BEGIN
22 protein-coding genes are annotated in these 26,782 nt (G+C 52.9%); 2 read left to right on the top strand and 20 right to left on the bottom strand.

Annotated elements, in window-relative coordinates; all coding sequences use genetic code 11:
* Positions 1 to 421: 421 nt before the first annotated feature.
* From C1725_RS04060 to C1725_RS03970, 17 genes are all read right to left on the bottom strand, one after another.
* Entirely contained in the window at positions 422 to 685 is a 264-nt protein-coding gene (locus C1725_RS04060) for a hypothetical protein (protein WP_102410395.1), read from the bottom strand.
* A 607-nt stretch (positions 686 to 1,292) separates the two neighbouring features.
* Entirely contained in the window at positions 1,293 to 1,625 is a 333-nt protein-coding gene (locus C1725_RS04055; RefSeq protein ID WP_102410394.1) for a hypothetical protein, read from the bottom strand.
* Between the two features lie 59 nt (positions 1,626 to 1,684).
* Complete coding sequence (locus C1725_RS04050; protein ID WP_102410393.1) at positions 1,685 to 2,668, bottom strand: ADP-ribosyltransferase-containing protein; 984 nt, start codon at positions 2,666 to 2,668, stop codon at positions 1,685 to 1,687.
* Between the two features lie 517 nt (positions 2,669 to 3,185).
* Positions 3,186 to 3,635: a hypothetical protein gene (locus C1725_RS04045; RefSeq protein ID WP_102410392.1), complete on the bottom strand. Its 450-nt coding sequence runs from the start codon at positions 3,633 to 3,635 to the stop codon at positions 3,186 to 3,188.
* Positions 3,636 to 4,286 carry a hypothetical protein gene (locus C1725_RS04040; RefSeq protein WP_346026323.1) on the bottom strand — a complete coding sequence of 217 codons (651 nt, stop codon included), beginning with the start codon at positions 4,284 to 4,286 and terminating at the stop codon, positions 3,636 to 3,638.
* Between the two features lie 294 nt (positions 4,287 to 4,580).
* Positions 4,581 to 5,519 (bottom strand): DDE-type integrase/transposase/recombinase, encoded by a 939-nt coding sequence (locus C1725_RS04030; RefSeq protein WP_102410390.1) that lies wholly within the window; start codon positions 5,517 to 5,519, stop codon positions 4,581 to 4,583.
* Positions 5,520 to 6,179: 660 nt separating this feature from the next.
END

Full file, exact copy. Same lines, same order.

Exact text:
22 protein-coding genes are annotated in these 26,782 nt (G+C 52.9%); 2 read left to right on the top strand and 20 right to left on the bottom strand.

Annotated elements, in window-relative coordinates; all coding sequences use genetic code 11:
* Positions 1 to 421: 421 nt before the first annotated feature.
* From C1725_RS04060 to C1725_RS03970, 17 genes are all read right to left on the bottom strand, one after another.
* Entirely contained in the window at positions 422 to 685 is a 264-nt protein-coding gene (locus C1725_RS04060) for a hypothetical protein (protein WP_102410395.1), read from the bottom strand.
* A 607-nt stretch (positions 686 to 1,292) separates the two neighbouring features.
* Entirely contained in the window at positions 1,293 to 1,625 is a 333-nt protein-coding gene (locus C1725_RS04055; RefSeq protein ID WP_102410394.1) for a hypothetical protein, read from the bottom strand.
* Between the two features lie 59 nt (positions 1,626 to 1,684).
* Complete coding sequence (locus C1725_RS04050; protein ID WP_102410393.1) at positions 1,685 to 2,668, bottom strand: ADP-ribosyltransferase-containing protein; 984 nt, start codon at positions 2,666 to 2,668, stop codon at positions 1,685 to 1,687.
* Between the two features lie 517 nt (positions 2,669 to 3,185).
* Positions 3,186 to 3,635: a hypothetical protein gene (locus C1725_RS04045; RefSeq protein ID WP_102410392.1), complete on the bottom strand. Its 450-nt coding sequence runs from the start codon at positions 3,633 to 3,635 to the stop codon at positions 3,186 to 3,188.
* Positions 3,636 to 4,286 carry a hypothetical protein gene (locus C1725_RS04040; RefSeq protein WP_346026323.1) on the bottom strand — a complete coding sequence of 217 codons (651 nt, stop codon included), beginning with the start codon at positions 4,284 to 4,286 and terminating at the stop codon, positions 3,636 to 3,638.
* Between the two features lie 294 nt (positions 4,287 to 4,580).
* Positions 4,581 to 5,519 (bottom strand): DDE-type integrase/transposase/recombinase, encoded by a 939-nt coding sequence (locus C1725_RS04030; RefSeq protein WP_102410390.1) that lies wholly within the window; start codon positions 5,517 to 5,519, stop codon positions 4,581 to 4,583.
* Positions 5,520 to 6,179: 660 nt separating this feature from the next.